Verdict This is not your typical Scottoline novel…it is Scottoline on steroids. In her first book featuring a male protagonist, Scottoline spins a compelling drama that reads like the literary lovechild of Jodi Picoult and Nicholas Sparks. Readers will fall in love with this war vet father who fights seemingly insurmountable odds, and his powerfully addictive story will haunt them long after the final page.—Mary Todd Chesnut, Northern Kentucky Univ. Lib., Highland Heights (c) Copyright 2013. Library Journals LLC, a wholly owned subsidiary of Media Source, Inc. No redistribution permitted. Kirkus Reviews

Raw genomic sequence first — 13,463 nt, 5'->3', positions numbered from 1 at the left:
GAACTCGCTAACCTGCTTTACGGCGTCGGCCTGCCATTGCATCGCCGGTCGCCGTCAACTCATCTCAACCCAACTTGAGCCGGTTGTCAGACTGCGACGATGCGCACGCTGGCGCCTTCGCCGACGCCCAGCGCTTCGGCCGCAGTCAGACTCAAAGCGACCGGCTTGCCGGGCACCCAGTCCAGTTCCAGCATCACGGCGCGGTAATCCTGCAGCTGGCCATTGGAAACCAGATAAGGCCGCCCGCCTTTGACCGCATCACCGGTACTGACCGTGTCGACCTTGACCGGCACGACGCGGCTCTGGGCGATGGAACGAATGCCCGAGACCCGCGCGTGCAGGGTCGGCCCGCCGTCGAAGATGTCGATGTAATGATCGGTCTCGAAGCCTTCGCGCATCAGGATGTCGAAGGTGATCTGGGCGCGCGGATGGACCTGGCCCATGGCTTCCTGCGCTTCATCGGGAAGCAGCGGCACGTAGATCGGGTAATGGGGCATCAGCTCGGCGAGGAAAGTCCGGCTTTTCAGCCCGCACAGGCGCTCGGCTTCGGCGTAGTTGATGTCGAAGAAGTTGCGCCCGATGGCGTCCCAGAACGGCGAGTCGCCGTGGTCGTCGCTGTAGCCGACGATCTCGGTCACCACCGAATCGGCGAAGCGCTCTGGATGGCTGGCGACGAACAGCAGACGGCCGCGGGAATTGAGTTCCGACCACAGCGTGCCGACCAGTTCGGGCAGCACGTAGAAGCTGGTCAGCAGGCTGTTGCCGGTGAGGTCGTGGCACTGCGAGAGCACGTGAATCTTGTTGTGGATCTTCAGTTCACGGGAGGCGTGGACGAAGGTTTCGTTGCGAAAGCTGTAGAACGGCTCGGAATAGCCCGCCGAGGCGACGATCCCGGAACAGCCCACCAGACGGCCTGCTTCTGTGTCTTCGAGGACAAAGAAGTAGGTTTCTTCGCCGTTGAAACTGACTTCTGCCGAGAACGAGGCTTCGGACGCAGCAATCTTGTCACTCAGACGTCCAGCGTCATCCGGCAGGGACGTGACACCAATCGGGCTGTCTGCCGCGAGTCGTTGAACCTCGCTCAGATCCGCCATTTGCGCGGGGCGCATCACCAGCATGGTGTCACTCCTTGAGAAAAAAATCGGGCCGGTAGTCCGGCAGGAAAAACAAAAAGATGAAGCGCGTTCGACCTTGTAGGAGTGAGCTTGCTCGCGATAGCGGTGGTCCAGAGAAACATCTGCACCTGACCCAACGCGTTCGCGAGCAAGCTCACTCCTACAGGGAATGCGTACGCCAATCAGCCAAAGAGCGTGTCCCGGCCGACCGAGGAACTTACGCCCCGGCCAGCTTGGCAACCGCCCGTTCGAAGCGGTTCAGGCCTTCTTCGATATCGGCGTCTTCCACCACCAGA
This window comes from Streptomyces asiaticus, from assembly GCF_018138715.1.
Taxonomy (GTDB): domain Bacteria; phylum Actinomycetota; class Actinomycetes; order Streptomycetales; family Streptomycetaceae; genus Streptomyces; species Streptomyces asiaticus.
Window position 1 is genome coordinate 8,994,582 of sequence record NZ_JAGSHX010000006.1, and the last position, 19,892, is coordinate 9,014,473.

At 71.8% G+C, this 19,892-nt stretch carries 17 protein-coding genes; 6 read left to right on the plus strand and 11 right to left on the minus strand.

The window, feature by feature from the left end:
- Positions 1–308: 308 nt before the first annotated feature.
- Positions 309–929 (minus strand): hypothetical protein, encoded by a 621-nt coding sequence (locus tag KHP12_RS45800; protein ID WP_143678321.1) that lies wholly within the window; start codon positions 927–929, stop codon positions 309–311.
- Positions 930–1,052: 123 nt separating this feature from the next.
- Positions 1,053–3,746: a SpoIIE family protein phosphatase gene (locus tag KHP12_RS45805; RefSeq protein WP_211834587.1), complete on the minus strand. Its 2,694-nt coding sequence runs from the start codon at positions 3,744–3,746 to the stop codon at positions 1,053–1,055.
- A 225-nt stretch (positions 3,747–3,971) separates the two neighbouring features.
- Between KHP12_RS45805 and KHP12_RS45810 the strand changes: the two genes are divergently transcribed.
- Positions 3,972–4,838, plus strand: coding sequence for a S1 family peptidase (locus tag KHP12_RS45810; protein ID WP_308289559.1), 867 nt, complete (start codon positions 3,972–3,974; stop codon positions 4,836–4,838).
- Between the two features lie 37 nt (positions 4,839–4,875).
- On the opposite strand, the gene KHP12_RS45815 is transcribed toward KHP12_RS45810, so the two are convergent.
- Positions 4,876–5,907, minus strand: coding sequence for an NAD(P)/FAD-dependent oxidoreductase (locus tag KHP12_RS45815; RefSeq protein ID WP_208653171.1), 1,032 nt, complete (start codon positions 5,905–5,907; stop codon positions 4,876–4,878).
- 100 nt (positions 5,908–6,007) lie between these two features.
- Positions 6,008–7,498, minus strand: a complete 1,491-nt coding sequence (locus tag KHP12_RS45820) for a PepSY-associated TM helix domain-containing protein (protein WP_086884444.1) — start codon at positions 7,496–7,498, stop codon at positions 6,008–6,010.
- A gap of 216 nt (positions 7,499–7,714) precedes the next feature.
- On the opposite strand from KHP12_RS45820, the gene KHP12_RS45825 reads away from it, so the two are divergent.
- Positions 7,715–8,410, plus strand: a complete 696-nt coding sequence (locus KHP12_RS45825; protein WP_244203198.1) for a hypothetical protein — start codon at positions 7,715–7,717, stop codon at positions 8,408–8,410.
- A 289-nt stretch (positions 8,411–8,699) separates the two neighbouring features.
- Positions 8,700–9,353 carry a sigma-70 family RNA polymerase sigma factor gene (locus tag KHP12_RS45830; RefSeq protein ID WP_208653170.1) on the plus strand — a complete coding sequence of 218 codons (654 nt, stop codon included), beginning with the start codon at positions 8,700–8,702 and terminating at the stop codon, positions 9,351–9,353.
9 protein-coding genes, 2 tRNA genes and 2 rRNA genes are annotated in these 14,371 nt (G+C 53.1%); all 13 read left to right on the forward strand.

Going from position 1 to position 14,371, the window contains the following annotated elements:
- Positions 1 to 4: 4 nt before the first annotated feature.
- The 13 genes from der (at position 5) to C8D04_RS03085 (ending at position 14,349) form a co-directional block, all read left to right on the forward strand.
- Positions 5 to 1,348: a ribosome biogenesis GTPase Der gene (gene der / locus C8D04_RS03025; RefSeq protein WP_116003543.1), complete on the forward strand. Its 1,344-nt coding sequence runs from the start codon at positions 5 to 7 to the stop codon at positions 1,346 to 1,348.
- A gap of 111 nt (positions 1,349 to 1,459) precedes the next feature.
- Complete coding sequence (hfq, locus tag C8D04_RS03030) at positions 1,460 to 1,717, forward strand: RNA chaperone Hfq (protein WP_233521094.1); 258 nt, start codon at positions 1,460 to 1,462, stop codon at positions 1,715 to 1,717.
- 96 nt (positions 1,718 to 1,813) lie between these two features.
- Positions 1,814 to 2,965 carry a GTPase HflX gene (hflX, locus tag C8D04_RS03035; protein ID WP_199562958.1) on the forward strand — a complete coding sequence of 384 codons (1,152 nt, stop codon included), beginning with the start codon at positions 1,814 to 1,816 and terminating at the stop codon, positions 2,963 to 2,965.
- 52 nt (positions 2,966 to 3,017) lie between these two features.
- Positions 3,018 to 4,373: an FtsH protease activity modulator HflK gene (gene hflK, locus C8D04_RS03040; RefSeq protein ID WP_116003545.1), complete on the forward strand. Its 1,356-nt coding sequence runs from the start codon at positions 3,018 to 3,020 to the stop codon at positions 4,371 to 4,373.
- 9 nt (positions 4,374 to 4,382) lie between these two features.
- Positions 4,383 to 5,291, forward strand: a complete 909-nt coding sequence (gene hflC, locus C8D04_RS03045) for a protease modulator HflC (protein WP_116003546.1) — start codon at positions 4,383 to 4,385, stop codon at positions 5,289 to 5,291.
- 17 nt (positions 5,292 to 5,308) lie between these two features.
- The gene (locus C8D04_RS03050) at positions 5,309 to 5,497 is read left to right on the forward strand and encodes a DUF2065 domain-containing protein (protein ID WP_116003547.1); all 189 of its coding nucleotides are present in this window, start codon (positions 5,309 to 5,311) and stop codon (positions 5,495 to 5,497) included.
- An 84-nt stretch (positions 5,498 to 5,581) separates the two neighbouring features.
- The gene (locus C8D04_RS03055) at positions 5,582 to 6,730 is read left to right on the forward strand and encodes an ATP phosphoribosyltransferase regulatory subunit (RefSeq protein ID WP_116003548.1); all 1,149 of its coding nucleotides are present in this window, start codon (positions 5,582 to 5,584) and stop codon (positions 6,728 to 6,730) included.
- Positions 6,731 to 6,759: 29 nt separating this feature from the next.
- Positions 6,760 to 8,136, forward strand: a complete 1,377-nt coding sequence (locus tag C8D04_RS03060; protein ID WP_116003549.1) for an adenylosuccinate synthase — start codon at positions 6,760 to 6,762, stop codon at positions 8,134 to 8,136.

A cascade of melodramatic reversals for a podiatric surgeon, who returns from Afghanistan to find even more trouble waiting at home. Dr. Mike Scanlon's wife, art teacher Chloe Voulette, begged him not to leave her and their new daughter, Emily, when his Army Medical Corps reserve unit was called up. Now it's too late for him to tell Chloe he's sorry. Tipsy from the vodka she's been hitting, she accidentally stabs her arm while she's loading the dishwasher and bleeds out on her kitchen floor. The 10-day emergency leave the Army allows Mike is just long enough for him to make arrangements for Chloe's funeral, satisfy himself that Emily is in the best of hands with Chloe's sister, Danielle, and her lawyer husband, Bob Ridgeway, and discover that Emily has no idea who he is and doesn't like him. Back in Helmand province, Mike endures a bone-jolting series of calamities that send him back stateside, this time for good. But his second homecoming is no happier than his first. The job he's been promised by his old partner is a far cry from his old job; Emily still cries whenever he picks her up; he realizes that Chloe had been having an affair; and her best friend, fellow teacher Sara Hambera, is murdered before she can tell him anything about who Chloe's lover might have been. Unfortunately, Mike reacts to all these shocks like a bull in a china shop. In a trice, he's been arrested for assault, sued by the man he thinks cuckolded him and threatened with the permanent loss of Emily to Danielle and Bob. In the hands of many another novelist, this nightmare would spiral further down to a grim conclusion, but Scottoline (Come Home, 2012, etc.) has a fairy-tale ending in reserve. The author's recent crossover novels have mostly featured imperiled or hard-used heroines like those of Mary Higgins Clark. This time Scottoline varies the pattern by making her heroine a hero. A surprisingly successful attempt to retool the damsel-in-distress formula. From the Publisher